As anyone who has browsed its virtual aisles knows, Netflix can be a hit-or-miss affair when it comes to finding the movie you’re in the mood for. The digital subscription service has thousands of titles in rotation at any given time, but due to constantly churning licensing issues, certain genres are better served than others.
The happy news – for this weekend, anyway – is that Netflix has some very good romantic comedies and dramas currently available. Smaller independent films, in particular, can get a substantial second wind on Netflix, which is good for everyone. Filmmakers get a bigger audience, and we get to see all those good movies that never came to the local art house theater.
In the spirit of Valentine’s Day, here are five recommended hidden-gem romances, with some bonus classic picks thrown in.
Your Sister’s Sister (2011)
Largely improvised by a talented cast, Your Sister’s Sister is a lovely and funny comedy-drama that aches with authenticity. When platonic best friends Iris and Jack (Emily Blunt and Mark Duplass) spend a rural cabin weekend with Iris’ sister Hannah (Rosemarie DeWitt), drinks are served, secrets are revealed and love blossoms. Kind of – things get weird. The final moment is so pitch perfect that you’ll want to rewind and watch again, just to admire the clockwork precision of it all. Highly recommended.
Take This Waltz (2011)
Seth Rogen and Michelle Williams star in this underrated romantic drama, which starts out slow and awkward, then gets interesting and complex. Just like love! Heads up, though – the film chronicles a marriage in trouble, and the vibe is not uplifting. Williams is terrific, as is comic Sarah Silverman in a dramatic supporting role. But it’s Seth Rogen who really nails it, proving that not only is he one of the funniest guys on Earth, he’s a genuinely skillful screen performer with a surprising emotional range.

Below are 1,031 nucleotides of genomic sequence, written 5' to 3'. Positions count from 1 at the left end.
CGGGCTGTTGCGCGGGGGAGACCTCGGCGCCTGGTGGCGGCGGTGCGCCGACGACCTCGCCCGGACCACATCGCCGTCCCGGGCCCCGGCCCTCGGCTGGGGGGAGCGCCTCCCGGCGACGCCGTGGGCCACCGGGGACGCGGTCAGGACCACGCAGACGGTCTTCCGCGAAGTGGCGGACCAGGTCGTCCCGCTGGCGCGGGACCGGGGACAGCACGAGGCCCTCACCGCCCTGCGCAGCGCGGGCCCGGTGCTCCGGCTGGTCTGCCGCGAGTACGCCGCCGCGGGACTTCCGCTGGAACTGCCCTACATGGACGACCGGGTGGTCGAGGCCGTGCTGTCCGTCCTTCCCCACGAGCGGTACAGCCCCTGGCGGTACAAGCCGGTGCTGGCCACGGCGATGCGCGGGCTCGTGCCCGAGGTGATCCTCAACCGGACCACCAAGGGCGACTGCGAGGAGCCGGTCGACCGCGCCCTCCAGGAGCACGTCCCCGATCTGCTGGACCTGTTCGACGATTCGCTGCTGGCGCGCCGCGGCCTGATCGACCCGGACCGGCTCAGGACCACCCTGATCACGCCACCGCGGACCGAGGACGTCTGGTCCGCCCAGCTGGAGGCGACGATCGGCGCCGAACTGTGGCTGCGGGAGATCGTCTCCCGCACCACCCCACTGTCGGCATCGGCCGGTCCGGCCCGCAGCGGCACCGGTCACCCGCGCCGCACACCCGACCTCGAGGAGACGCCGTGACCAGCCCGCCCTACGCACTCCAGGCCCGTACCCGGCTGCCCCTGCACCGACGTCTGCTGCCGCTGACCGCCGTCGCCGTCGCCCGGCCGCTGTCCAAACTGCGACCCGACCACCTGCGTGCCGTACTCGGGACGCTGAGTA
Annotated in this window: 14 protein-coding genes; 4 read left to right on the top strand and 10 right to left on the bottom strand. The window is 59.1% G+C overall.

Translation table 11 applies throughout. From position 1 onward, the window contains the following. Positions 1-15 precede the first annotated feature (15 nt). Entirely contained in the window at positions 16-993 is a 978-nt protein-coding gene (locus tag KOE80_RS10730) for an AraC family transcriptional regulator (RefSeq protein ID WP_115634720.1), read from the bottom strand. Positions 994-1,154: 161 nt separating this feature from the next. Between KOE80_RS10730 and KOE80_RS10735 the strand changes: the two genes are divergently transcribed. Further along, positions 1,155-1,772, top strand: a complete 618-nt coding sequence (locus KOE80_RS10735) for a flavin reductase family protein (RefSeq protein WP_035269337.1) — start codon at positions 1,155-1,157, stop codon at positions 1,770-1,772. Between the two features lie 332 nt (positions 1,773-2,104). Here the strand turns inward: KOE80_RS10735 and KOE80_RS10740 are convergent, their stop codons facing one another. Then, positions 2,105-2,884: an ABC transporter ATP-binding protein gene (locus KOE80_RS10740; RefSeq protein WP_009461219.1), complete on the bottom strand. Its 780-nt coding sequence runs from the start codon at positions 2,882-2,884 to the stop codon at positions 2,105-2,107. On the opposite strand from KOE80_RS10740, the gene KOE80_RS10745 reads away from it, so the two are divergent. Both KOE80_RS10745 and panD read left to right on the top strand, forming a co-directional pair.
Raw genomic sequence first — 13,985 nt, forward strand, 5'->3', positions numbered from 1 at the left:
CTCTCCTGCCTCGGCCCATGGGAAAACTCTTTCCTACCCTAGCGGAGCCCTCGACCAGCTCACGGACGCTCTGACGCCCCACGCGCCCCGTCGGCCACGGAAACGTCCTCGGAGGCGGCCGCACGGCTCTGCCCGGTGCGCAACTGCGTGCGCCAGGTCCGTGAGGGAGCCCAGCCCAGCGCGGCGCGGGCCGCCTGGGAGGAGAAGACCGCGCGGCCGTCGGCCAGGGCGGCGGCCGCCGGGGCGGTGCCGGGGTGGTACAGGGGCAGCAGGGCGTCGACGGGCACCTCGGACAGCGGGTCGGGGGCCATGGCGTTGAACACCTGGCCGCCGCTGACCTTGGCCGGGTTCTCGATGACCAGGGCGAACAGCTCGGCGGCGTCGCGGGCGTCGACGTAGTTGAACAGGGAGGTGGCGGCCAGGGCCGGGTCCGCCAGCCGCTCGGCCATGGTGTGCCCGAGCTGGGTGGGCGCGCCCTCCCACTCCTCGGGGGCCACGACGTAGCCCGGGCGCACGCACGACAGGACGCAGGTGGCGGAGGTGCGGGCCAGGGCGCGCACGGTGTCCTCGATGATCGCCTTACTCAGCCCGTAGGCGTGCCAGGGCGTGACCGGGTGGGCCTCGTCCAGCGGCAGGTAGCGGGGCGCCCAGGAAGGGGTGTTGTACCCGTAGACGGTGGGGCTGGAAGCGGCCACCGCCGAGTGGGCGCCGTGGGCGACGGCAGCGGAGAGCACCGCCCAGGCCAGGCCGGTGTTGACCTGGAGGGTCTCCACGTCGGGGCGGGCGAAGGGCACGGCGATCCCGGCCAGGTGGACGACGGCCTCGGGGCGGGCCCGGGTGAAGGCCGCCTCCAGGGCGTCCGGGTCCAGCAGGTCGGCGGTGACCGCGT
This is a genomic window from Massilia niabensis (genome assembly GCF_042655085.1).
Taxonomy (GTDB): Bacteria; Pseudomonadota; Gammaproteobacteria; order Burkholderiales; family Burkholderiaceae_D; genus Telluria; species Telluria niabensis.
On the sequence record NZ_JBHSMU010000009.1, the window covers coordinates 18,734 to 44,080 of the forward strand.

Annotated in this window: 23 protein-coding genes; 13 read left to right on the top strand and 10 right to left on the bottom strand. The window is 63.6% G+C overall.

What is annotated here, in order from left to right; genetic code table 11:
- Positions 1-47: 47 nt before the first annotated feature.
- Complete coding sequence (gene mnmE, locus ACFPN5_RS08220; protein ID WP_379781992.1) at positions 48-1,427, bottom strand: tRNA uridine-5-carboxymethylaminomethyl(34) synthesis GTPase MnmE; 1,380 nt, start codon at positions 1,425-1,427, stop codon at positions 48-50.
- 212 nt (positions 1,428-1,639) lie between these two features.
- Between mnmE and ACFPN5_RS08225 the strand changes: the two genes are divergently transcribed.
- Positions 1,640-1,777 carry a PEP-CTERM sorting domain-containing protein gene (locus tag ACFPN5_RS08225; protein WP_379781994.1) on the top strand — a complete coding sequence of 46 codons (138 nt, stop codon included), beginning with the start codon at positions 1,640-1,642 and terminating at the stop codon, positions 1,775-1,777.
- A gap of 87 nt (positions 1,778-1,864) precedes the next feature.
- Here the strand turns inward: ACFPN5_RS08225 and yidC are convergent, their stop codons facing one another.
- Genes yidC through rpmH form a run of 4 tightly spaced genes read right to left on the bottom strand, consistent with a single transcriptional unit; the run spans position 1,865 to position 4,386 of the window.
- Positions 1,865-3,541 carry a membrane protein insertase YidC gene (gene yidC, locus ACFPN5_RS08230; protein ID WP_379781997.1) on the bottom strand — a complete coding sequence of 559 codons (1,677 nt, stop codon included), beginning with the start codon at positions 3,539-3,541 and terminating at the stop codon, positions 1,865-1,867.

The gist: L.A. artist Oliver (Ewan McGregor) navigates the treacherous waters of love with fetching French actress Anna (Melanie Laurent). Meanwhile, Oliver’s dad (Christopher Plummer) looks for love himself after coming out of the closet at age 75. Director Mike Mills tells the story with a clever flashback structure in three different time frames – Oliver in the present, Oliver three months ago, and Oliver as a child. Beginners is the thinking couple’s rom-com, and a great date movie.
Another overachieving indie comedy, Adventureland takes place over the course of one crazy summer at a second-rate amusement park circa 1987. The central love story, between Jesse Eisenberg and Kristen Stewart, is sweetened with very funny performances from Bill Hader, Kristen Wiig, Ryan Reynolds, and Martin Starr. It’s fun to watch Stewart have a good time after moping through those vampire movies for so many years.
Silver Linings Playbook (2012)
Saving the best for last: Director David O. Russell’s 2012 hit was eventually nominated for eight Oscars, so it’s not exactly a hidden gem. But it is a must-see. The movie has the shape of a mainstream romantic comedy, but inside those lines it paints with different colors than we’re expecting.
Bradley Cooper plays a Philadelphia school teacher recently released from an eight-month stint in the psych ward. Jennifer Lawrence portrays a similarly lost soul, and it’s a singular pleasure to watch their love story unfold. Probably the most surprising thing about Silver Linings Playbook is how relentlessly funny it is. The dialogue is rooted deeply in character – you’ll find no rom-com one-liners here. Instead, the comedy builds organically until it erupts into genuinely unhinged laughs.
If none of these float your Valentine’s Day boat, the Netflix romance bins are deep with older classics, too. Consider A Room with a View (1985), The English Patient (1996), Chocolat (2000) or – for a fairy tale variation – the fantasy romance Stardust (2007). For a can’t-miss sure shot, there’s also Roman Holiday (1953) with Gregory Peck and Audrey Hepburn.
Have a lovely weekend, everyone!
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